As one might guess, some of the most exciting scientific art creations are based of of new scientific discoveries. What’s happening in labs and field is often happening in the studios.
While people can often view science as unexciting and rather dry, paleontology (the study of ancient life forms), especially when it relates to dinosaurs, has a greater tendency to spark media and public interest than other fields. That’s easy to understand, as many childhoods (including my own) were filled with toy dinosaurs and films like Jurassic Park.
Paleontological artists (paleoartists) try to reconstruct what dinosaurs may have looked like in life based on scientific data. They play a critical role in delivering dinosaurs to the people. Their work is featured in countless books and museums. By compiling data and doing lots of careful speculation, they make images that we can learn from and be excited by. A dynamic scene featuring hunting velociraptors is certainly cool to look at, and while doing so, one might also learn that velociraptors had feathers and were only about 2m long, with nearly half of that length being tail. A trained scientist could recognized even more nuanced detail, such as the anatomy of the wrists and how the tail bends.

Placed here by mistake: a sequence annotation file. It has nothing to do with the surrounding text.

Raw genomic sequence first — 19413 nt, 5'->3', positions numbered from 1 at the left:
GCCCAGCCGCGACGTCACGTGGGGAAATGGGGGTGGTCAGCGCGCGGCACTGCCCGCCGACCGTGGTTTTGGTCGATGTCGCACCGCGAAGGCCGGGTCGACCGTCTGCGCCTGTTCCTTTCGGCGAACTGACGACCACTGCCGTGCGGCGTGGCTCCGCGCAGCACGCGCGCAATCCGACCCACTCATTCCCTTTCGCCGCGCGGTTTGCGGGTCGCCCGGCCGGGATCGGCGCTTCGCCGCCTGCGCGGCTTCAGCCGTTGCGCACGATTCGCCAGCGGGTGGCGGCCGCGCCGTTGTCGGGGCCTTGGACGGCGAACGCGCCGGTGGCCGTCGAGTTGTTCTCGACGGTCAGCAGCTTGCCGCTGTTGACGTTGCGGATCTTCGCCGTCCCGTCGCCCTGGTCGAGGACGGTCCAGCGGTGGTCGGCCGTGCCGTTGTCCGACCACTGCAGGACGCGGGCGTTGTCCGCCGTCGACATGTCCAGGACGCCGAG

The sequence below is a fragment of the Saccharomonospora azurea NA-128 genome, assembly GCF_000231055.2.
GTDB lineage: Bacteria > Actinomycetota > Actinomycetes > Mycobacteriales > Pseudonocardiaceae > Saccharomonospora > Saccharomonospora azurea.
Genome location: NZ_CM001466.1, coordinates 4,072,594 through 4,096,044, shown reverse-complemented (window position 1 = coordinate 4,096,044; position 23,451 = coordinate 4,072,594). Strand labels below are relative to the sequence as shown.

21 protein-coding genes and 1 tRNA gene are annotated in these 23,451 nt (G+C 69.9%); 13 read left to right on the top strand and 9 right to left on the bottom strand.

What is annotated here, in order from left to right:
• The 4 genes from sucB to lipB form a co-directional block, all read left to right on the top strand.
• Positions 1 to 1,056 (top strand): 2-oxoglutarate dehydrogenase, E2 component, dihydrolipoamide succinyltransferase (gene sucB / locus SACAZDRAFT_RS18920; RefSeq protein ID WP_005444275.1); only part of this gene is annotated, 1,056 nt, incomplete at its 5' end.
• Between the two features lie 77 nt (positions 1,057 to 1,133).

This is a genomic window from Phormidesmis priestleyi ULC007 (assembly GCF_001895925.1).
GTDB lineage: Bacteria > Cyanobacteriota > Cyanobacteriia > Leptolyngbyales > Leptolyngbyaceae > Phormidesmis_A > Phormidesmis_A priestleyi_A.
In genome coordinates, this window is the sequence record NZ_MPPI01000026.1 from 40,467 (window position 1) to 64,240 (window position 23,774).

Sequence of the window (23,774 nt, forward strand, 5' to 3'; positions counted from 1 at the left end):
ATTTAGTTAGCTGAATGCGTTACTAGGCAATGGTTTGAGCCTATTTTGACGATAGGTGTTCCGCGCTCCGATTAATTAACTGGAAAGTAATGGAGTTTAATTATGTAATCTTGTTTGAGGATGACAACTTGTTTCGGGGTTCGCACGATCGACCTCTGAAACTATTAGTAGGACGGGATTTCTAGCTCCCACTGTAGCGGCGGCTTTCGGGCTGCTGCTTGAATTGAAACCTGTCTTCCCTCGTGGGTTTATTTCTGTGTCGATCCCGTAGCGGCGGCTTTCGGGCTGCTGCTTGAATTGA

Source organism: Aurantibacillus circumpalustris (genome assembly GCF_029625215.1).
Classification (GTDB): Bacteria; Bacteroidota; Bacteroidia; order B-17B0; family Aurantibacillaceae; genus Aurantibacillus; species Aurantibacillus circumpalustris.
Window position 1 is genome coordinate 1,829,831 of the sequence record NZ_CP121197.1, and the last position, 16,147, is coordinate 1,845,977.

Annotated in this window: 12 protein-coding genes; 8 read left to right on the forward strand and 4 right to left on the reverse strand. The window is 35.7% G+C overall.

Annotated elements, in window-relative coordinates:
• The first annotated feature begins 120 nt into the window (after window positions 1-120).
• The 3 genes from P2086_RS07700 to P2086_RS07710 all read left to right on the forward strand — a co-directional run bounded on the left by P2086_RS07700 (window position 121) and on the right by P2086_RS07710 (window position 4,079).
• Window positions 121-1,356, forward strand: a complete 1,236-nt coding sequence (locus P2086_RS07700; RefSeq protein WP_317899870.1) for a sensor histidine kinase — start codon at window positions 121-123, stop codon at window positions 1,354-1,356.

A paper published in Current Biology in September of last year describes a fantastic fossil find and its analysis. Scientists worked together with paleoartist Bob Nicholls to create the most complete reconstruction of a dinosaur ever, right down to the true color of its skin.
The first video here is a great general overview of the creation. The second (for those who are curious) goes into some more detail about the reconstruction process and what the colors of the creature imply about how it lived. This is a fantastic example of how scientific art can bring long extinct things ‘back to life’ and inspire people of all ages.